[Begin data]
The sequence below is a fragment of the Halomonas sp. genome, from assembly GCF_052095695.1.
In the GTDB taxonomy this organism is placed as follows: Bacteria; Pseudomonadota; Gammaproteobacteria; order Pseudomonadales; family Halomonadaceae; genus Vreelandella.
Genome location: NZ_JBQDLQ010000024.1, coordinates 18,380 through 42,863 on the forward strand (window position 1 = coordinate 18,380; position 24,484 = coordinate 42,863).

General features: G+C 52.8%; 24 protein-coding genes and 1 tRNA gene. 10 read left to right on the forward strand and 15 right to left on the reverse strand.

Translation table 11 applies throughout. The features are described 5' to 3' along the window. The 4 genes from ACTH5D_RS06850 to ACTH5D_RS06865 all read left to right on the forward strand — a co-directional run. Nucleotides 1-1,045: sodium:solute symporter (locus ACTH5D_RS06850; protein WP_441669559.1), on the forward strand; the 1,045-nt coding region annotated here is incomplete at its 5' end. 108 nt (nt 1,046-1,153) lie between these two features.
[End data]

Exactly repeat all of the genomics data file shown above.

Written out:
The sequence below is a fragment of the Halomonas sp. genome, from assembly GCF_052095695.1.
In the GTDB taxonomy this organism is placed as follows: Bacteria; Pseudomonadota; Gammaproteobacteria; order Pseudomonadales; family Halomonadaceae; genus Vreelandella.
Genome location: NZ_JBQDLQ010000024.1, coordinates 18,380 through 42,863 on the forward strand (window position 1 = coordinate 18,380; position 24,484 = coordinate 42,863).

General features: G+C 52.8%; 24 protein-coding genes and 1 tRNA gene. 10 read left to right on the forward strand and 15 right to left on the reverse strand.

Translation table 11 applies throughout. The features are described 5' to 3' along the window. The 4 genes from ACTH5D_RS06850 to ACTH5D_RS06865 all read left to right on the forward strand — a co-directional run. Nucleotides 1-1,045: sodium:solute symporter (locus ACTH5D_RS06850; protein WP_441669559.1), on the forward strand; the 1,045-nt coding region annotated here is incomplete at its 5' end. 108 nt (nt 1,046-1,153) lie between these two features.